Structural and functional investigation of the trabecular outflow pathway
Yang, Chen-Yuan Charlie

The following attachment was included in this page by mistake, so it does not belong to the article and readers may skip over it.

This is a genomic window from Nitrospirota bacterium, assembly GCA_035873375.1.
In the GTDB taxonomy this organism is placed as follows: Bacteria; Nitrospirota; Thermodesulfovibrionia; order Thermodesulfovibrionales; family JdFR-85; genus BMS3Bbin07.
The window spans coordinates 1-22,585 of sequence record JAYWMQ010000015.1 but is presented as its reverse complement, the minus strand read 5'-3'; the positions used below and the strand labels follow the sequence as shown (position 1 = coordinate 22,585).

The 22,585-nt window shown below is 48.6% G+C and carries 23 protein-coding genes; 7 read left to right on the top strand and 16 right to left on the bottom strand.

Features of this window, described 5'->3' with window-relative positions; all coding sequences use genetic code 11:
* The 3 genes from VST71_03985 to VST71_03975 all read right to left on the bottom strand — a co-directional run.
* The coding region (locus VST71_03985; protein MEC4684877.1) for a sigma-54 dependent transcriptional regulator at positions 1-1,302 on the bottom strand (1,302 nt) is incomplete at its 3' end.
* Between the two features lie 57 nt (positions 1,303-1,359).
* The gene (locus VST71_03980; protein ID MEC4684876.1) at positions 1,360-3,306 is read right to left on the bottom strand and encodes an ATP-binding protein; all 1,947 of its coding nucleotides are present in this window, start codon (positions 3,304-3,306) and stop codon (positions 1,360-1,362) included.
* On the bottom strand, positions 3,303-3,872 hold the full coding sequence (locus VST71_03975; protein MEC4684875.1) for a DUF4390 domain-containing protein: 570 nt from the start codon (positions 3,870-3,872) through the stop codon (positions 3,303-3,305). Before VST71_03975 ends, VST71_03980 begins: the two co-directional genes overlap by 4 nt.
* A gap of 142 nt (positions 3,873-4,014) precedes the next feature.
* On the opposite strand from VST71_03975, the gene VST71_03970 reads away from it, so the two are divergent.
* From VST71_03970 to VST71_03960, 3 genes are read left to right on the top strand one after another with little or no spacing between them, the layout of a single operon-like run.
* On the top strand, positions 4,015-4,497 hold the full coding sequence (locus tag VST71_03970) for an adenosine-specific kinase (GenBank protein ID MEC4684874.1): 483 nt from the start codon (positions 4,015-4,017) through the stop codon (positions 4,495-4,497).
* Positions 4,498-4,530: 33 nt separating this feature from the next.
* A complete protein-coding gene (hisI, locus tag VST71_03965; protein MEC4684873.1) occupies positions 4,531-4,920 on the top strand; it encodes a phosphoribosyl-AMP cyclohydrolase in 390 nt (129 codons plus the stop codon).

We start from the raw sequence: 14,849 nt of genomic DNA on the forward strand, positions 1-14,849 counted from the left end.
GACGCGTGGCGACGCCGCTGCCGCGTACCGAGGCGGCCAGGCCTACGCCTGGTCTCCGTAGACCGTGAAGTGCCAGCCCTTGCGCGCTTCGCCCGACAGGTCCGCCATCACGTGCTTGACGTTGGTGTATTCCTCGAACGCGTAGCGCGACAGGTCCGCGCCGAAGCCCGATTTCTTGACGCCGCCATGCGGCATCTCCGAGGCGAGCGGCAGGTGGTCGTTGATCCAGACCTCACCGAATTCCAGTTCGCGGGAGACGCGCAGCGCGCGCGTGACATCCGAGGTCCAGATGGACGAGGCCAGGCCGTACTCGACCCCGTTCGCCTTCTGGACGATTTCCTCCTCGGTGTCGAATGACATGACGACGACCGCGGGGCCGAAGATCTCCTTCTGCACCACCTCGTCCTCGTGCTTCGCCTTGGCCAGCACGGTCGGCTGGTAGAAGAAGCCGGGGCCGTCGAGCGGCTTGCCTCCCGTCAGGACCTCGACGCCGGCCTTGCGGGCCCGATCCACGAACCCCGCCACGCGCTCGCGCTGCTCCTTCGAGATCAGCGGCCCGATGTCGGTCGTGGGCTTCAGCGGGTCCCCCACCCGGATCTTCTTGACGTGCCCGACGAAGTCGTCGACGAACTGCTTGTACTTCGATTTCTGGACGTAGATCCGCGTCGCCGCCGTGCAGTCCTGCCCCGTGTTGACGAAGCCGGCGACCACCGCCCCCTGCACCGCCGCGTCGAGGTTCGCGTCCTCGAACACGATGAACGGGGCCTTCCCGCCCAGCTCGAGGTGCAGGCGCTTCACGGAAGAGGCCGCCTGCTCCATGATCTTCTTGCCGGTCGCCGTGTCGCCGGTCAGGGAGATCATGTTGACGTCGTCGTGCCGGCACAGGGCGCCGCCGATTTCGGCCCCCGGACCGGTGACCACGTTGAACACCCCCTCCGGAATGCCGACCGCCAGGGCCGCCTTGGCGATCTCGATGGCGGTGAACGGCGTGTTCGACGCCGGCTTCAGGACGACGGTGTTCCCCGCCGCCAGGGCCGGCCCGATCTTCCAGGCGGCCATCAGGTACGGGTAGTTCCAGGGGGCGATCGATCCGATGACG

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Primary open-angle glaucoma (POAG) is a leading cause of blindness in the world. A primary risk factor for POAG is elevated intraocular pressure (IOP), caused by increased aqueous humor outflow resistance. Currently, lowering the IOP is the only effective way of treating glaucoma; however, the cause of increased outflow resistance remains unclear. This thesis will present a series of studies which investigated structures of the trabecular outflow pathway, including Schlemm’s canal endothelium, juxtacanalicular tissue, and trabecular beams, and their roles in regulating aqueous outflow resistance. The studies were conducted in both human and animal models using ex vivo ocular perfusion as well as in vitro microfluidic systems. In the first study, we investigated the effects of Y27632, a derivative of Rho-kinase inhibitor that is being developed as next generation glaucoma drug with unclear IOP lowering mechanism, on aqueous humor outflow dynamics and associated morphological changes in normal human eyes and laser-induced ocular hypertensive monkey eyes. In the second study, we developed and validated a novel three-dimensional microfluidic system using lymphatic microvascular endothelial cells. The microfluidic system can be used to study Schlemm’s canal endothelial cell dynamics and aqueous humor transport mechanism in the future. In the last study, we characterized the morphological structure, distribution, and thickness of the endothelial glycocalyx in the aqueous humor outflow pathway of human and bovine eyes. Together these studies will help define new directions for therapy that will help control IOP and preserve vision throughout a normal life span.